While the President is selling his jobs plan, lawmakers are trying to see if it will work.
Jobs - it's all lawmakers are talking about these days. How to create them, and how to pay for them.
While President Obama is in Raleigh, NC today pitching his plan, lawmakers are in Washington trying to decide if Americans can afford it.
Republicans say they're waiting for a price tag America can afford, "The debt has gone up by 40% because it was financed with borrowing, and yet he wants to go down that same path again," said Senator John Thune, (R) South Dakota.
The Deficit Supercommittee is looking for a trillion in savings, and is debating how paying for jobs will affect America’s bottom line, "The fastest and most effective way to reduce the deficit in the short term is to put Americans back to work," said Rep. Chris Van Hollen/ (D) Maryland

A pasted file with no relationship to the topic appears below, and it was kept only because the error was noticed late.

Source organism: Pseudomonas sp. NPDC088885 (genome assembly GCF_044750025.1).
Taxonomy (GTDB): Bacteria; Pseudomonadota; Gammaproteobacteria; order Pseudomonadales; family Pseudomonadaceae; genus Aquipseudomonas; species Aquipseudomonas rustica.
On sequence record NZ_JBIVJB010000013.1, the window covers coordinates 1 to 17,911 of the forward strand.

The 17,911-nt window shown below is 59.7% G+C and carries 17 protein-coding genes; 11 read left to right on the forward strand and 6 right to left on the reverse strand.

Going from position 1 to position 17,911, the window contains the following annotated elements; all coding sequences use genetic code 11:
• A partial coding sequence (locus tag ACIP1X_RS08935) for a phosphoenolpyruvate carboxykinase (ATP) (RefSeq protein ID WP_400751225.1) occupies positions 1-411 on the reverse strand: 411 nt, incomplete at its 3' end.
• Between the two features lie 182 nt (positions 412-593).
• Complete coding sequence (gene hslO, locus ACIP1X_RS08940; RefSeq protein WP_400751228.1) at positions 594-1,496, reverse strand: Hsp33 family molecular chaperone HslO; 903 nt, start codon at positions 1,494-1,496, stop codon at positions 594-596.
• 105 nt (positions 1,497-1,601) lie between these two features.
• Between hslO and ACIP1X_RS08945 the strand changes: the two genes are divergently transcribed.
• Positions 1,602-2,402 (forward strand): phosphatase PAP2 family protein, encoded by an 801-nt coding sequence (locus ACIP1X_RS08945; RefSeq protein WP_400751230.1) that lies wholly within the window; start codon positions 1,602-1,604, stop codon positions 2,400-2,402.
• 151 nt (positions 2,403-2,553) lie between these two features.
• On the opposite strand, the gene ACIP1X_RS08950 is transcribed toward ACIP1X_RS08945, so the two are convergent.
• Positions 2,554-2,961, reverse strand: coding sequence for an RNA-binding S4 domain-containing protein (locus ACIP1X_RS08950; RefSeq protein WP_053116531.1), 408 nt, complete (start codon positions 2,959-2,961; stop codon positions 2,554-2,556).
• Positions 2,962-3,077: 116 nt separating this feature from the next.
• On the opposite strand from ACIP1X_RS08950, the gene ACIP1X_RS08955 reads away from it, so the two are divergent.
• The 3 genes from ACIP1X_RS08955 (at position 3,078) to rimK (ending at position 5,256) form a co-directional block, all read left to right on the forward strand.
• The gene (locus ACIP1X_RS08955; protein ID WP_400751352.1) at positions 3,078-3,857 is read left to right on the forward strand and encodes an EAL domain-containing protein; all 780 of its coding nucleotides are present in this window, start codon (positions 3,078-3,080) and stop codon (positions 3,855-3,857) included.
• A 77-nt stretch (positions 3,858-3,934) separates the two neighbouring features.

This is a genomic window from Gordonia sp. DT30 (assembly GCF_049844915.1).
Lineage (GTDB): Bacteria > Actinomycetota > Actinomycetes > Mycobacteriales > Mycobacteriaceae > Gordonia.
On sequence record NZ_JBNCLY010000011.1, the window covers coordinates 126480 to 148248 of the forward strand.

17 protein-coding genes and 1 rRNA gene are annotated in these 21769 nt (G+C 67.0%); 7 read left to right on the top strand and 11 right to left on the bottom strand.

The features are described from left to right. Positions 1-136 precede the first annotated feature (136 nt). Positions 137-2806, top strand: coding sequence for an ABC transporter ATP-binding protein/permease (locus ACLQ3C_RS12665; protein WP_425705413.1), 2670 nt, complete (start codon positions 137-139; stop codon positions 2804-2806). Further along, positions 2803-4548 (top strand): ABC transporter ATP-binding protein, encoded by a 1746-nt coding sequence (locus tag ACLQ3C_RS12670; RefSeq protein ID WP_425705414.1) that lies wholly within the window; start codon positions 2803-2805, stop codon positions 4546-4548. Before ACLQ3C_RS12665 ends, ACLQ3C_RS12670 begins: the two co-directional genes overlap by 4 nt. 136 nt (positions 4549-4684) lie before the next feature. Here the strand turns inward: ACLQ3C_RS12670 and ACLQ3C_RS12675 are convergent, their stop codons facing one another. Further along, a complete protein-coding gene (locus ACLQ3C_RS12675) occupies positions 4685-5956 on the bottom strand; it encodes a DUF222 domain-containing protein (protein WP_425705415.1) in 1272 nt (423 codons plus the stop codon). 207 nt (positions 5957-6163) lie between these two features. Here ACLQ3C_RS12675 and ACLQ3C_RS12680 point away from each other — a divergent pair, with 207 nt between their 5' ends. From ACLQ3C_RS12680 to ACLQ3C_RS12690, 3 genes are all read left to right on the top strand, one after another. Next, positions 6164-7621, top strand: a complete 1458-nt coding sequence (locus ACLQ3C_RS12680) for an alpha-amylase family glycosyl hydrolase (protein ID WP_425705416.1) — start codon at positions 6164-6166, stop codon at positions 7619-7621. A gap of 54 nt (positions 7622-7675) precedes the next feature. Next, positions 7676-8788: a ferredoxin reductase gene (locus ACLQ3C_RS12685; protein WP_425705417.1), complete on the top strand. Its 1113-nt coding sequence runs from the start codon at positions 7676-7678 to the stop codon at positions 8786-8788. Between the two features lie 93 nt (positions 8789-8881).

But the Congressional Budget Office warns, President Obama's plan may only work for a while, "Cuts in taxes or increases in spending in the near term will spur output and employment in the near term," said the Director of the Congressional Budget Office, Douglas Elmendorf.
Plus, Congress has other things to deal with first, "We have to fund before the end of the month. We've got to take care of the FEMA bill before the end of this week," argued Senate Majority Leader Senator Harry Reid, (D-NV).
Republican Speaker John Boehner introduces his jobs plan Thursday. "I hope he'll listen to our ideas, and I hope that he'll work with us to find common ground," said the House Speaker.
Tracie Potts, NBC News.